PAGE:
Green bottles skunking beers? All Beers?

Discussion in 'General Brewing Discussions' started by Scrumpy, Dec 17, 2012.

  1. Scrumpy

    Scrumpy New Member

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    First time poster here, gonna jump right in!...
    I still bottle a good deal of my beer for various reasons. If it is a quaffable beer that will not be aged, I usually go with Grolsch bottles since I have so many. I don't worry about skunkage, I store them in 12 pack cardboard boxes in the dungeon.
    Regardless, My beer snob friends inevitably give me grief about green bottles. (I'm a beer snob too. :? )My primary argument for my defense is thAT some of the most prestigious beers come in green bottles. Example; Duchess de bourgogne 750ml, I drink at last one a month and have never been skunked. (and these travel from the other side of the world and will sit on bright store shelves until I arrive!)
    My question(s): Is the 'skunk beer from green bottles' theory over rated? I think so. Do all beers skunk equally, maybe lagers skunk more quickly? Has any one here experimented, ie green bottle on the window sill for 2 months? I need to know these things.
    cheers
     
  2. Altbier bitte

    Altbier bitte New Member

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    If you keep them covered up they won't get skunked. Amber bottles aren't lightproof either.
     
  3. Nosybear

    Nosybear Well-Known Member

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    I don't know if the hop extracts Miller uses are available to homebrewers but if you use those, the beer won't skunk. Might taste like crap naturally but it won't skunk. If you use green or even clear bottles and keep the beer out of light, you'll be okay. Amber bottles won't withstand bright sunlight but since it's the blue wavelengths of light that cause the skunking reaction, it stands to reason anything that passes blue light readily - green or transparent bottles - will increase its speed. Stick with amber.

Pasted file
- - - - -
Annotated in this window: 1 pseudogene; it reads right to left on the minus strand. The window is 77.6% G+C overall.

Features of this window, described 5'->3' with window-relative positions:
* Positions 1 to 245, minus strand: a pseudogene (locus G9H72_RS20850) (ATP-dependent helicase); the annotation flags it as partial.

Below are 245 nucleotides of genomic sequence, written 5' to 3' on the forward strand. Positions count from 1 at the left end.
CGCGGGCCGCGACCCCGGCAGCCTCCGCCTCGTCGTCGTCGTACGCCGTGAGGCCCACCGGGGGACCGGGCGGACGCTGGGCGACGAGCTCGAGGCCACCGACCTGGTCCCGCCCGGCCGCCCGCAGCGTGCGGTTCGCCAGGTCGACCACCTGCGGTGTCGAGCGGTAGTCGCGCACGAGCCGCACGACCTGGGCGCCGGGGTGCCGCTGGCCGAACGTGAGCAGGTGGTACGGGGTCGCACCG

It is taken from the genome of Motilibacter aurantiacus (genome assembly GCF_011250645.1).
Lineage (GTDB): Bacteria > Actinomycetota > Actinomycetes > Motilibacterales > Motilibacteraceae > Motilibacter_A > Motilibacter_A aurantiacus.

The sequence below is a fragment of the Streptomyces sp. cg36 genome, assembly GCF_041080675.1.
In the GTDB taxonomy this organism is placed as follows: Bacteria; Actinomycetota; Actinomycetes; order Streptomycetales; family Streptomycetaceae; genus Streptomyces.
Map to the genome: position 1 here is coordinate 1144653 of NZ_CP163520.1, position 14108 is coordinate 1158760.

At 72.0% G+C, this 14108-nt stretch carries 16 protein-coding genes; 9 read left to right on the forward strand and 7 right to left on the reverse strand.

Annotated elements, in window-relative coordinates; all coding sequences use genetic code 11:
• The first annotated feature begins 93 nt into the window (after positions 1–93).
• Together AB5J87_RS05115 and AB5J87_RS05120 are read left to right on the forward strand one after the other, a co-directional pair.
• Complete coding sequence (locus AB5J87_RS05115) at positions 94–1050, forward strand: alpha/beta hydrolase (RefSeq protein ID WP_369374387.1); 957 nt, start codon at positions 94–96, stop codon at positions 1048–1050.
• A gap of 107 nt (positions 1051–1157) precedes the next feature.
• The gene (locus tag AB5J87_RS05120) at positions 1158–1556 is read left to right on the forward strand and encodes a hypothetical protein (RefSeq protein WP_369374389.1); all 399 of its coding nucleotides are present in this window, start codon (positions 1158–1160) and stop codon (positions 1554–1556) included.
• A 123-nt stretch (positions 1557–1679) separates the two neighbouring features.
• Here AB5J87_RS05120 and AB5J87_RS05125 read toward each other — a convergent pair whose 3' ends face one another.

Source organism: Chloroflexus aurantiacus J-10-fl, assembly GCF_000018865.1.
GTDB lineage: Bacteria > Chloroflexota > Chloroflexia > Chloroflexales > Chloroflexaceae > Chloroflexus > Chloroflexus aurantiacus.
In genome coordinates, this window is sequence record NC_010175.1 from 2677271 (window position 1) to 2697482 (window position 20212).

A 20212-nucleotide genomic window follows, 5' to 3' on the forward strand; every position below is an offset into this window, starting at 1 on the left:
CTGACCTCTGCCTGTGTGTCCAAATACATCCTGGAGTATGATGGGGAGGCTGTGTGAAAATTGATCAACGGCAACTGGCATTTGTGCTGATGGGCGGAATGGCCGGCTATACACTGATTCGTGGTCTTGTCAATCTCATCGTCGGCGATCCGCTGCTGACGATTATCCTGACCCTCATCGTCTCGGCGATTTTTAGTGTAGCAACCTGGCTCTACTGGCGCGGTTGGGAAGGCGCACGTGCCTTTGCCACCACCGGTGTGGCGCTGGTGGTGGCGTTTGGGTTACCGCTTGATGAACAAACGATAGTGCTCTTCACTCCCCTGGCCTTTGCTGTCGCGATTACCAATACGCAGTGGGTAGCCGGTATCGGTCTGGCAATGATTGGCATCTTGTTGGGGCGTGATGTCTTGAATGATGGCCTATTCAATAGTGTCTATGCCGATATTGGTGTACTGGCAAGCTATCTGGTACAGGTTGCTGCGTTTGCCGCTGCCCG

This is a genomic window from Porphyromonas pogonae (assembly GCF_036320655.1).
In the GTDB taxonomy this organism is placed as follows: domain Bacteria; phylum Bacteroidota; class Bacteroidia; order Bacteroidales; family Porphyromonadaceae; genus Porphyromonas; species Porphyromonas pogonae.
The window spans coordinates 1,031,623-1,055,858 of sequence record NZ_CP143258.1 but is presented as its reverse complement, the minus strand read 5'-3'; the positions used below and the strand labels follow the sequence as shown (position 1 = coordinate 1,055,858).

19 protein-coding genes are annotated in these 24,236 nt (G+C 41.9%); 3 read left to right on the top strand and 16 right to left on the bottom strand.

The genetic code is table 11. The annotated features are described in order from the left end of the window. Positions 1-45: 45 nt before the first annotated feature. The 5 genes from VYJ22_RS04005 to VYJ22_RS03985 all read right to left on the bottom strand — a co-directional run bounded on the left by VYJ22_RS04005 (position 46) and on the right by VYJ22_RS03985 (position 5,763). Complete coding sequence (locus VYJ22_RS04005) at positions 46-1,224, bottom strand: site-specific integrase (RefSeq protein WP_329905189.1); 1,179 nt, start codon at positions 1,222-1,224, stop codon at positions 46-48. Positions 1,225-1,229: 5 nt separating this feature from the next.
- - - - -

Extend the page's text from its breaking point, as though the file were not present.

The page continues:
4. MrBIP

    MrBIP Active Member

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    :lol:
     
  5. LarryBrewer

    LarryBrewer Active Member

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    Rolling rock comes in green bottles, and its not skunky, right?? :lol:
     
  6. Nosybear

    Nosybear Well-Known Member

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    Rolling Rock in green bottles makes nice targets.... :0
     
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  7. GPA

    GPA Active Member

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    Rolling Rock gives me the [email protected]&s
     
  8. J A

    J A Well-Known Member

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    I've read that the reason green bottles exist at all is because in Europe after the WWII there was a shortage of brown glass and beers exported to the US had to go in green. Since imported beers here were seen to be a little exotic and of higher quality, green bottles got to be associated with more exclusive beer, even though it's not necessarily good for the beer.
    As for skunkiness, noble hops are the worst and a little intense light exposure is all it takes...but I'd say it definitely takes more than the casual exposure that homebrew gets. Miller in clear bottles will skunk pretty fast at a picnic on a sunny day.
    If your beer snob friends don't like your green bottles, they need to make their own damn beer. :p
     
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